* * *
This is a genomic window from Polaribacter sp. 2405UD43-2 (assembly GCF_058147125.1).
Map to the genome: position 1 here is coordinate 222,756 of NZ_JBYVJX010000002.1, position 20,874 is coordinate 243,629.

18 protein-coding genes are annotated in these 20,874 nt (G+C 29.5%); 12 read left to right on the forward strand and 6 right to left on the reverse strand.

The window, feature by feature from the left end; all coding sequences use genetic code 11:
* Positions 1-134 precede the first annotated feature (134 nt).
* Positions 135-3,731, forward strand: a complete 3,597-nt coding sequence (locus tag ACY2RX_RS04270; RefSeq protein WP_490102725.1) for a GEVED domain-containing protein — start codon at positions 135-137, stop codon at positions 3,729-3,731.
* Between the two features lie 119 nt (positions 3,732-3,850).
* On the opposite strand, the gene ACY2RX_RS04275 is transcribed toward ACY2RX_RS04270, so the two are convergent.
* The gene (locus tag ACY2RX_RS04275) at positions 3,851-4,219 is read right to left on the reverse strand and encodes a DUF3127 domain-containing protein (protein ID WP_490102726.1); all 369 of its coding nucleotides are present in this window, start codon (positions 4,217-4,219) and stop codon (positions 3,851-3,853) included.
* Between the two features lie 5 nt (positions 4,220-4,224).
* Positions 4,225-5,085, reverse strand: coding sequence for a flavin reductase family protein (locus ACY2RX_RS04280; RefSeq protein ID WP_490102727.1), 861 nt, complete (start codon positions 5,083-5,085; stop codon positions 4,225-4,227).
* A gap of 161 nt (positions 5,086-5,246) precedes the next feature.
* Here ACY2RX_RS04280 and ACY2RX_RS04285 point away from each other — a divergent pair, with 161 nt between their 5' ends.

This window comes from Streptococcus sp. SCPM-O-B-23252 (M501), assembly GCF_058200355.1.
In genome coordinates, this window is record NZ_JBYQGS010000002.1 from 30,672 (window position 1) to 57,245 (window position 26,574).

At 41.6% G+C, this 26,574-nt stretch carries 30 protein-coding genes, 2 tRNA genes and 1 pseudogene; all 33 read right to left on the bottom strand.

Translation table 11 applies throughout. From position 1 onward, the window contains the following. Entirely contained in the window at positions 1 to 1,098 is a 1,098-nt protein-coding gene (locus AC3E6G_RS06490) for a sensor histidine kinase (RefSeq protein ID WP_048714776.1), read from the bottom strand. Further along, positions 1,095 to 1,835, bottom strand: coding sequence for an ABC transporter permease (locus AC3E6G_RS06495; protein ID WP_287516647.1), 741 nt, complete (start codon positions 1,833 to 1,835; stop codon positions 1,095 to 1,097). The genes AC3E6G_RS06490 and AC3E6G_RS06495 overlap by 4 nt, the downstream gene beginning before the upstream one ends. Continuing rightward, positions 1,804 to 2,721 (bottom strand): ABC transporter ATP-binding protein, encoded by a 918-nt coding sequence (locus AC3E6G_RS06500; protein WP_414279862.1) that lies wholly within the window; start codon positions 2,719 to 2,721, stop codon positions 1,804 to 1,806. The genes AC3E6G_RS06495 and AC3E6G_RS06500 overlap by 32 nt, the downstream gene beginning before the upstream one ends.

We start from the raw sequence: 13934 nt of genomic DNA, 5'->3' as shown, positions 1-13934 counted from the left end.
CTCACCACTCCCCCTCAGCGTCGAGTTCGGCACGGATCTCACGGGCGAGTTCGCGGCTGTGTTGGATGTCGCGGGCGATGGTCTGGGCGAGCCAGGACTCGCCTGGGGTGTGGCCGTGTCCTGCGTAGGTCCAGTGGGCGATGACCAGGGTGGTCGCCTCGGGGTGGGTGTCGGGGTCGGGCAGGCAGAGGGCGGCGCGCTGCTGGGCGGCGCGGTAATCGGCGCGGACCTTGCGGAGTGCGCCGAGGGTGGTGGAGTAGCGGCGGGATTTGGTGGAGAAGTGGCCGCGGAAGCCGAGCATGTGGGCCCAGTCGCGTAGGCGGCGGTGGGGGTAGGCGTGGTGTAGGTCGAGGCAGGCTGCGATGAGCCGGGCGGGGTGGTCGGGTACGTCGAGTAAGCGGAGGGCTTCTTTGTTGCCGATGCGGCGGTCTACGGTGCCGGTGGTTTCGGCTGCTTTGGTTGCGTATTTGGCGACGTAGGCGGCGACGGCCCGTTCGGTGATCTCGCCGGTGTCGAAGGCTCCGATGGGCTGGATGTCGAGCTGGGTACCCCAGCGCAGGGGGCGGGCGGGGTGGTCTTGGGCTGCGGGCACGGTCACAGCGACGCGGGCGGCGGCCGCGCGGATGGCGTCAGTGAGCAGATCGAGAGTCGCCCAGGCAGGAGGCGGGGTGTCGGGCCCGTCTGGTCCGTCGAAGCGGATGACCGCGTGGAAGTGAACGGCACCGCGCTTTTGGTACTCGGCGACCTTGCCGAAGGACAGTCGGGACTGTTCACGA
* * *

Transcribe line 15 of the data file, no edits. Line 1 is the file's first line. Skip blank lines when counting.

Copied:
In genome coordinates, this window is record NZ_JBYQGS010000002.1 from 30,672 (window position 1) to 57,245 (window position 26,574).